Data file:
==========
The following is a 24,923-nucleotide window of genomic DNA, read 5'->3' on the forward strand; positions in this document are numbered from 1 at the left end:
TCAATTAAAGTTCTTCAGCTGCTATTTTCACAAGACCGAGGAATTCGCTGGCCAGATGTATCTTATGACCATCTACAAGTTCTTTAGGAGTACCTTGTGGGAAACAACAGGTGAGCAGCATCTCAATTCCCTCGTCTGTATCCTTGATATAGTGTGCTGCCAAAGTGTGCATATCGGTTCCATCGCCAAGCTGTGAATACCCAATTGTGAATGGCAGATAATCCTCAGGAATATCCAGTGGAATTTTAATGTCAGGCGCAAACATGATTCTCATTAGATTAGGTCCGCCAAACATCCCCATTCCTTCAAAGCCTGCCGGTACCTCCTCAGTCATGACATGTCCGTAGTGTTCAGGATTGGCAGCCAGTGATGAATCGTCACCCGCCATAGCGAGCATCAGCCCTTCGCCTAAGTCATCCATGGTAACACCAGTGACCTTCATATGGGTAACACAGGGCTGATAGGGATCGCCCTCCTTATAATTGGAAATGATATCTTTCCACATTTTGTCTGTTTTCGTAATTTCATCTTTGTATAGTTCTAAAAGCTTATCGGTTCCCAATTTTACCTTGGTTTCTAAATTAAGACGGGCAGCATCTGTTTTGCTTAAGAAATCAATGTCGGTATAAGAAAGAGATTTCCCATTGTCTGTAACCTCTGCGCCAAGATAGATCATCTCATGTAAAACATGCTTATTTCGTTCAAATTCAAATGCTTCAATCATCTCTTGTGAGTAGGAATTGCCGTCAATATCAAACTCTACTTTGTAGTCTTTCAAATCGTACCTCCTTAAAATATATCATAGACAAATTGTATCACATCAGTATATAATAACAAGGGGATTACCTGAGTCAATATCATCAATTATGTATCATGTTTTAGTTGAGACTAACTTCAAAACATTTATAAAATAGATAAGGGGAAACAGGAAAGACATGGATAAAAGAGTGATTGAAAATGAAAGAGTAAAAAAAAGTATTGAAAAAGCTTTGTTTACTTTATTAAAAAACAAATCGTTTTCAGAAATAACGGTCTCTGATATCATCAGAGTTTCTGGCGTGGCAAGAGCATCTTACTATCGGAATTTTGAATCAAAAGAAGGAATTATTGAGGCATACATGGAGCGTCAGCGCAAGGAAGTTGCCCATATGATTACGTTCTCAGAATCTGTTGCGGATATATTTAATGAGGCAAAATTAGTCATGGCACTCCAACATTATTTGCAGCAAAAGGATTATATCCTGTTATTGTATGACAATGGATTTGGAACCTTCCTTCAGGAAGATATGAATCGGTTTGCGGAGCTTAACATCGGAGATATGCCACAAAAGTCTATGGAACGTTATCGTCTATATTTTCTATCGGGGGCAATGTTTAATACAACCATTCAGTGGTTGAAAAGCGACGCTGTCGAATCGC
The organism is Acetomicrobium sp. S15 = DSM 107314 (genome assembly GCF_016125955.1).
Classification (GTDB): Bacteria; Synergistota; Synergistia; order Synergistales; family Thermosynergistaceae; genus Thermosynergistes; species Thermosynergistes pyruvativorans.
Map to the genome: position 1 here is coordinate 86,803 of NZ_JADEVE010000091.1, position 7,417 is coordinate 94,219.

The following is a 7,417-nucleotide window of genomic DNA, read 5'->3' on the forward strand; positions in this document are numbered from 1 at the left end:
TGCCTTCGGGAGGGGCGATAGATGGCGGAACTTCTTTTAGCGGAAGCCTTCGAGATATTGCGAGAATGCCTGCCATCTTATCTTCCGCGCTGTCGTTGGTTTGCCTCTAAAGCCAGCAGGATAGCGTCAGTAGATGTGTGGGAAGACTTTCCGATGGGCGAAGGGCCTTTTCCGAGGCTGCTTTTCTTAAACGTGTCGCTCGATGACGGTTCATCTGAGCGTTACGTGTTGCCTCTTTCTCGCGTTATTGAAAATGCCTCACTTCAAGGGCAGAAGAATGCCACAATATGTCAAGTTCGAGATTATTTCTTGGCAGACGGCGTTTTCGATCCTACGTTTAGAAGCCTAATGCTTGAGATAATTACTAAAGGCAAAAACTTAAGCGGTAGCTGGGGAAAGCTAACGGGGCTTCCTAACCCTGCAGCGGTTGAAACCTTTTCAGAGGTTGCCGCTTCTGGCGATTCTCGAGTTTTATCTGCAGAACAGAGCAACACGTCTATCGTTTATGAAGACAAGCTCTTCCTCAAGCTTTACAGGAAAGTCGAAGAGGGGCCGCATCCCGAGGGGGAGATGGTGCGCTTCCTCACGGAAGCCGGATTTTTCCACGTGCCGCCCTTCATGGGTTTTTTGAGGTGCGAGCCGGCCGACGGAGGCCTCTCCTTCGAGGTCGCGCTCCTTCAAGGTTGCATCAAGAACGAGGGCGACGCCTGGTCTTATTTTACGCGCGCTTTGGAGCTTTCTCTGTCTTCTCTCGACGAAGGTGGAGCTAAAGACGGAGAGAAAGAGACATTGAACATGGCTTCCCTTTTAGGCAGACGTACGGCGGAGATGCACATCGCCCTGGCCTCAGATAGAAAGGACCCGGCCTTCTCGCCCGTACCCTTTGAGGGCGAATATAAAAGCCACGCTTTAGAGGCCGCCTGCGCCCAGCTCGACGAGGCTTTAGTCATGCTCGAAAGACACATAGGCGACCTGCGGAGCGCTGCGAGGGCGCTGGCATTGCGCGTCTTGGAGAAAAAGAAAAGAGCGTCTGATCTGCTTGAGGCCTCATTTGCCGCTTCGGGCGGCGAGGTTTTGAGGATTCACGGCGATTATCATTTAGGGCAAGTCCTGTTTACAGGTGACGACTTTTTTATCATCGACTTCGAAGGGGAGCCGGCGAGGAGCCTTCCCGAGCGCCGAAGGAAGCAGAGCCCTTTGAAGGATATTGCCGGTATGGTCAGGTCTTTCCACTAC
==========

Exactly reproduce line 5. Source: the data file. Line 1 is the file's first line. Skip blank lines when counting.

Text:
Map to the genome: position 1 here is coordinate 86,803 of NZ_JADEVE010000091.1, position 7,417 is coordinate 94,219.